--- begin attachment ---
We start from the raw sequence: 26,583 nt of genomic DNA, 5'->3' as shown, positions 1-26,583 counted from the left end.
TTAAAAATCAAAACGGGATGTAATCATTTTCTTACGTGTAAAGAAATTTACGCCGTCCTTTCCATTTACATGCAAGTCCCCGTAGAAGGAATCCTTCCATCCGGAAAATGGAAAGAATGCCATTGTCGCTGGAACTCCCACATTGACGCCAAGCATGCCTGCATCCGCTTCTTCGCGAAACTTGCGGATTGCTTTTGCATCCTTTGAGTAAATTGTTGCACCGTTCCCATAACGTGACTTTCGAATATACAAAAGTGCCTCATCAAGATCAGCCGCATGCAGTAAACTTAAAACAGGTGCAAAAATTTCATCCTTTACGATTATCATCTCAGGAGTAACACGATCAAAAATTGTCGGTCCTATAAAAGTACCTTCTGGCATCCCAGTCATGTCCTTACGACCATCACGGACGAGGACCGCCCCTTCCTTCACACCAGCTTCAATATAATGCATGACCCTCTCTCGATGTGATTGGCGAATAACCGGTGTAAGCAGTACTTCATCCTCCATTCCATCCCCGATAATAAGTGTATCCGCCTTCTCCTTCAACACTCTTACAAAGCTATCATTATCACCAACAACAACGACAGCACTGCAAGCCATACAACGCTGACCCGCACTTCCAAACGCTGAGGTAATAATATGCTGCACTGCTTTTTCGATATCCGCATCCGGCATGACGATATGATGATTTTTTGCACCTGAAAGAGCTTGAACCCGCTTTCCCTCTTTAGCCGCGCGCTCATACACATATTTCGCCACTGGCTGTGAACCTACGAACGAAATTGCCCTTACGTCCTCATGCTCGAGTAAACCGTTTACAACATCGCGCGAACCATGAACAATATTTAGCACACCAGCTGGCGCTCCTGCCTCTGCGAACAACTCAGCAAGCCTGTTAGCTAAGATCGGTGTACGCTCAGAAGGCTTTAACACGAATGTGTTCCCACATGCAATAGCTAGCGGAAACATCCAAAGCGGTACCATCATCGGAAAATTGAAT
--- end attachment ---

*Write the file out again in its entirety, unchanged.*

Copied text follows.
We start from the raw sequence: 26,583 nt of genomic DNA, 5'->3' as shown, positions 1-26,583 counted from the left end.
TTAAAAATCAAAACGGGATGTAATCATTTTCTTACGTGTAAAGAAATTTACGCCGTCCTTTCCATTTACATGCAAGTCCCCGTAGAAGGAATCCTTCCATCCGGAAAATGGAAAGAATGCCATTGTCGCTGGAACTCCCACATTGACGCCAAGCATGCCTGCATCCGCTTCTTCGCGAAACTTGCGGATTGCTTTTGCATCCTTTGAGTAAATTGTTGCACCGTTCCCATAACGTGACTTTCGAATATACAAAAGTGCCTCATCAAGATCAGCCGCATGCAGTAAACTTAAAACAGGTGCAAAAATTTCATCCTTTACGATTATCATCTCAGGAGTAACACGATCAAAAATTGTCGGTCCTATAAAAGTACCTTCTGGCATCCCAGTCATGTCCTTACGACCATCACGGACGAGGACCGCCCCTTCCTTCACACCAGCTTCAATATAATGCATGACCCTCTCTCGATGTGATTGGCGAATAACCGGTGTAAGCAGTACTTCATCCTCCATTCCATCCCCGATAATAAGTGTATCCGCCTTCTCCTTCAACACTCTTACAAAGCTATCATTATCACCAACAACAACGACAGCACTGCAAGCCATACAACGCTGACCCGCACTTCCAAACGCTGAGGTAATAATATGCTGCACTGCTTTTTCGATATCCGCATCCGGCATGACGATATGATGATTTTTTGCACCTGAAAGAGCTTGAACCCGCTTTCCCTCTTTAGCCGCGCGCTCATACACATATTTCGCCACTGGCTGTGAACCTACGAACGAAATTGCCCTTACGTCCTCATGCTCGAGTAAACCGTTTACAACATCGCGCGAACCATGAACAATATTTAGCACACCAGCTGGCGCTCCTGCCTCTGCGAACAACTCAGCAAGCCTGTTAGCTAAGATCGGTGTACGCTCAGAAGGCTTTAACACGAATGTGTTCCCACATGCAATAGCTAGCGGAAACATCCAAAGCGGTACCATCATCGGAAAATTGAAT